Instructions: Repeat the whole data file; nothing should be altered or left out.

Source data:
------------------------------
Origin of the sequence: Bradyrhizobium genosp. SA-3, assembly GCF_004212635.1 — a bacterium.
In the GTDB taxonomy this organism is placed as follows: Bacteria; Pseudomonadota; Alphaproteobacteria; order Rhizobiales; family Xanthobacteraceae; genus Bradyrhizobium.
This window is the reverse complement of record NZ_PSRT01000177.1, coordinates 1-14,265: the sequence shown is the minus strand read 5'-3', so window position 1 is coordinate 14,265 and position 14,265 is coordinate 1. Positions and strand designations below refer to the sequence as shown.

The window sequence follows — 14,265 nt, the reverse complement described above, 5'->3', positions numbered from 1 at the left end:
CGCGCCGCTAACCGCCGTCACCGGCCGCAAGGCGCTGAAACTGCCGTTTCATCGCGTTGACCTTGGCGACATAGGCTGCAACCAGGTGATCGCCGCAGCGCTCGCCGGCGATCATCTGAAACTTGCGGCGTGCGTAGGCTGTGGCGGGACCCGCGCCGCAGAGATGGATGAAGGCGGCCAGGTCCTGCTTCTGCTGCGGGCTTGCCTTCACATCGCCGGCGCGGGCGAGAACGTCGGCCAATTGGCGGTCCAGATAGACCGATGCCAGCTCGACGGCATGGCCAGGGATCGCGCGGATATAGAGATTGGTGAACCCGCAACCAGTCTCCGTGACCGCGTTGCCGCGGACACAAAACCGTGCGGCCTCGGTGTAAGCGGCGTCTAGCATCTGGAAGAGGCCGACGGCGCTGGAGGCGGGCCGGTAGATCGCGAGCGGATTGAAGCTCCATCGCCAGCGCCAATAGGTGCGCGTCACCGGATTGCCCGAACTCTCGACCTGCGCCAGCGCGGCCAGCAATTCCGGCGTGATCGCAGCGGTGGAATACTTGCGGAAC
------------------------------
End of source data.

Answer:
Origin of the sequence: Bradyrhizobium genosp. SA-3, assembly GCF_004212635.1 — a bacterium.
In the GTDB taxonomy this organism is placed as follows: Bacteria; Pseudomonadota; Alphaproteobacteria; order Rhizobiales; family Xanthobacteraceae; genus Bradyrhizobium.
This window is the reverse complement of record NZ_PSRT01000177.1, coordinates 1-14,265: the sequence shown is the minus strand read 5'-3', so window position 1 is coordinate 14,265 and position 14,265 is coordinate 1. Positions and strand designations below refer to the sequence as shown.

The window sequence follows — 14,265 nt, the reverse complement described above, 5'->3', positions numbered from 1 at the left end:
CGCGCCGCTAACCGCCGTCACCGGCCGCAAGGCGCTGAAACTGCCGTTTCATCGCGTTGACCTTGGCGACATAGGCTGCAACCAGGTGATCGCCGCAGCGCTCGCCGGCGATCATCTGAAACTTGCGGCGTGCGTAGGCTGTGGCGGGACCCGCGCCGCAGAGATGGATGAAGGCGGCCAGGTCCTGCTTCTGCTGCGGGCTTGCCTTCACATCGCCGGCGCGGGCGAGAACGTCGGCCAATTGGCGGTCCAGATAGACCGATGCCAGCTCGACGGCATGGCCAGGGATCGCGCGGATATAGAGATTGGTGAACCCGCAACCAGTCTCCGTGACCGCGTTGCCGCGGACACAAAACCGTGCGGCCTCGGTGTAAGCGGCGTCTAGCATCTGGAAGAGGCCGACGGCGCTGGAGGCGGGCCGGTAGATCGCGAGCGGATTGAAGCTCCATCGCCAGCGCCAATAGGTGCGCGTCACCGGATTGCCCGAACTCTCGACCTGCGCCAGCGCGGCCAGCAATTCCGGCGTGATCGCAGCGGTGGAATACTTGCGGAAC